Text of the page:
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Tracking Florida’s extra-tropical storm system

Southern Florida has been hammered by storms throughout the past 24 hours leading to widespread wind damage and severe flooding.

Some areas of Southern Florida saw radar estimates of over 7" of rainfall all tied to this one system.

If you for some reason found yourself looking at the ABC 17 Stormtrack Doppler Radar, you might have noticed what resembled a hurricane down to the south. This was actually an extra tropical system; you also might be asking yourself what's the difference?

An extra-tropical storm system is very similar to what drives our weather here in Mid-Missouri. It is driven from a cold-core low pressure system as opposed to a tropical storm which is warm-core centered. Fronts are the main driving force behind these cold-core systems. Even though these storm systems are different, hurricane force winds and flooding could be matched at times depending on the environment these cold-core systems pass through.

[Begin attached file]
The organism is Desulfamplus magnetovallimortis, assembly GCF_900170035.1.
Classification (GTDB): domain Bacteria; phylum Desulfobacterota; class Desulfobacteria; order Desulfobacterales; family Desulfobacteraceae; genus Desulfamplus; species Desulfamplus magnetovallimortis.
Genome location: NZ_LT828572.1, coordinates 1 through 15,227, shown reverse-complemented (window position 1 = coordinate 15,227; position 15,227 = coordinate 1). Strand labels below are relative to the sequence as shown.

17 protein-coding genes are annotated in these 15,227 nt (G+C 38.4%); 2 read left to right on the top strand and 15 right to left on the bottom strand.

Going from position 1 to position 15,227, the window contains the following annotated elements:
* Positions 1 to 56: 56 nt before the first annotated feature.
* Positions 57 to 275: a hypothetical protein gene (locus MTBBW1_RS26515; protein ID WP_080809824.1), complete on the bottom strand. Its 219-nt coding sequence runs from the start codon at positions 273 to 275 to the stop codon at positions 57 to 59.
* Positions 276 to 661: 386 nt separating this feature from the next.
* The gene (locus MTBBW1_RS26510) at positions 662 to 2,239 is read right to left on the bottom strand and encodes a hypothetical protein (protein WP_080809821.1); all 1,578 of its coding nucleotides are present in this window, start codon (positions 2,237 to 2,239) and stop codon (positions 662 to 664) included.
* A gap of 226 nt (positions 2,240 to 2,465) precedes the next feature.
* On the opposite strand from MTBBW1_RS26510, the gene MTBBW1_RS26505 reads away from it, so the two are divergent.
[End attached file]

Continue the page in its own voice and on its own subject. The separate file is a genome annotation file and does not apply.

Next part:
Many residents of South Florida are now dealing with the damage remaining from these storms. Many roadways remain flooded with downed trees and powerlines causing problems all on their own from high winds.

Article Topic Follows: Weather

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Chance Gotsch

Chance Gotsch grew up just south of St. Louis and moved to Columbia to attend the University of Missouri to pursue a degree in Atmospheric Sciences.

His interest in weather begin as a child when he used to be afraid of storms.

Chance joined the ABC 17 Stormtrack Weather Team in February 2021. He is currently the weekday noon meteorologist.


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